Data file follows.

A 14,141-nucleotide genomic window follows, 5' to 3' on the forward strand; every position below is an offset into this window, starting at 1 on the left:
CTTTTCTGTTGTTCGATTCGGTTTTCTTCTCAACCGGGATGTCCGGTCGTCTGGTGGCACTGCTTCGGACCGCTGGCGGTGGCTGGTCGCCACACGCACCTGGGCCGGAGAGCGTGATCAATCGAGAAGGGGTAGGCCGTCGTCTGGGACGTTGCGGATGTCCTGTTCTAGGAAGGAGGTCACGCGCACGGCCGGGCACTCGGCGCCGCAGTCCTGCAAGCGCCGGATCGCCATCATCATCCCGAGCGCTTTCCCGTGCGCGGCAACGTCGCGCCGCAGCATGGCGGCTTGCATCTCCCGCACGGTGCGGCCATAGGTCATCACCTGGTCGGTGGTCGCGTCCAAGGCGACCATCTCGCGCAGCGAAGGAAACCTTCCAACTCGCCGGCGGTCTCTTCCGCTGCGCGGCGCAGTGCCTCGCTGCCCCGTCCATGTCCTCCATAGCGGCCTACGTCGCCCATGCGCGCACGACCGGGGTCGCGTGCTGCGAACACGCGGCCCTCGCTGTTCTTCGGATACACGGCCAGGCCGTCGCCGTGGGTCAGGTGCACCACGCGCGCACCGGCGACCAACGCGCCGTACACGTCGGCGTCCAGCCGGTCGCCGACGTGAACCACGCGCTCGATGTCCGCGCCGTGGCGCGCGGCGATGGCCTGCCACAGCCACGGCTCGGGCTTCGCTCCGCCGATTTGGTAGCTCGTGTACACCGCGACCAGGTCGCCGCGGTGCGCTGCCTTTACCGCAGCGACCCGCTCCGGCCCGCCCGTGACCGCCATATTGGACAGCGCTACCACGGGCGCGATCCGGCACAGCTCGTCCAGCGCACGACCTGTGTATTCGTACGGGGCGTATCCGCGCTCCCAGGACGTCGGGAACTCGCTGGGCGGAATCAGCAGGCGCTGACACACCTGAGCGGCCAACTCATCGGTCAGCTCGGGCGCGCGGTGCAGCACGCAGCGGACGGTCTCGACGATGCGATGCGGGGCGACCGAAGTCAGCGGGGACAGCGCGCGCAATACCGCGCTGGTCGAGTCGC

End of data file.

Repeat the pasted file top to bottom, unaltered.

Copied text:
A 14,141-nucleotide genomic window follows, 5' to 3' on the forward strand; every position below is an offset into this window, starting at 1 on the left:
CTTTTCTGTTGTTCGATTCGGTTTTCTTCTCAACCGGGATGTCCGGTCGTCTGGTGGCACTGCTTCGGACCGCTGGCGGTGGCTGGTCGCCACACGCACCTGGGCCGGAGAGCGTGATCAATCGAGAAGGGGTAGGCCGTCGTCTGGGACGTTGCGGATGTCCTGTTCTAGGAAGGAGGTCACGCGCACGGCCGGGCACTCGGCGCCGCAGTCCTGCAAGCGCCGGATCGCCATCATCATCCCGAGCGCTTTCCCGTGCGCGGCAACGTCGCGCCGCAGCATGGCGGCTTGCATCTCCCGCACGGTGCGGCCATAGGTCATCACCTGGTCGGTGGTCGCGTCCAAGGCGACCATCTCGCGCAGCGAAGGAAACCTTCCAACTCGCCGGCGGTCTCTTCCGCTGCGCGGCGCAGTGCCTCGCTGCCCCGTCCATGTCCTCCATAGCGGCCTACGTCGCCCATGCGCGCACGACCGGGGTCGCGTGCTGCGAACACGCGGCCCTCGCTGTTCTTCGGATACACGGCCAGGCCGTCGCCGTGGGTCAGGTGCACCACGCGCGCACCGGCGACCAACGCGCCGTACACGTCGGCGTCCAGCCGGTCGCCGACGTGAACCACGCGCTCGATGTCCGCGCCGTGGCGCGCGGCGATGGCCTGCCACAGCCACGGCTCGGGCTTCGCTCCGCCGATTTGGTAGCTCGTGTACACCGCGACCAGGTCGCCGCGGTGCGCTGCCTTTACCGCAGCGACCCGCTCCGGCCCGCCCGTGACCGCCATATTGGACAGCGCTACCACGGGCGCGATCCGGCACAGCTCGTCCAGCGCACGACCTGTGTATTCGTACGGGGCGTATCCGCGCTCCCAGGACGTCGGGAACTCGCTGGGCGGAATCAGCAGGCGCTGACACACCTGAGCGGCCAACTCATCGGTCAGCTCGGGCGCGCGGTGCAGCACGCAGCGGACGGTCTCGACGATGCGATGCGGGGCGACCGAAGTCAGCGGGGACAGCGCGCGCAATACCGCGCTGGTCGAGTCGC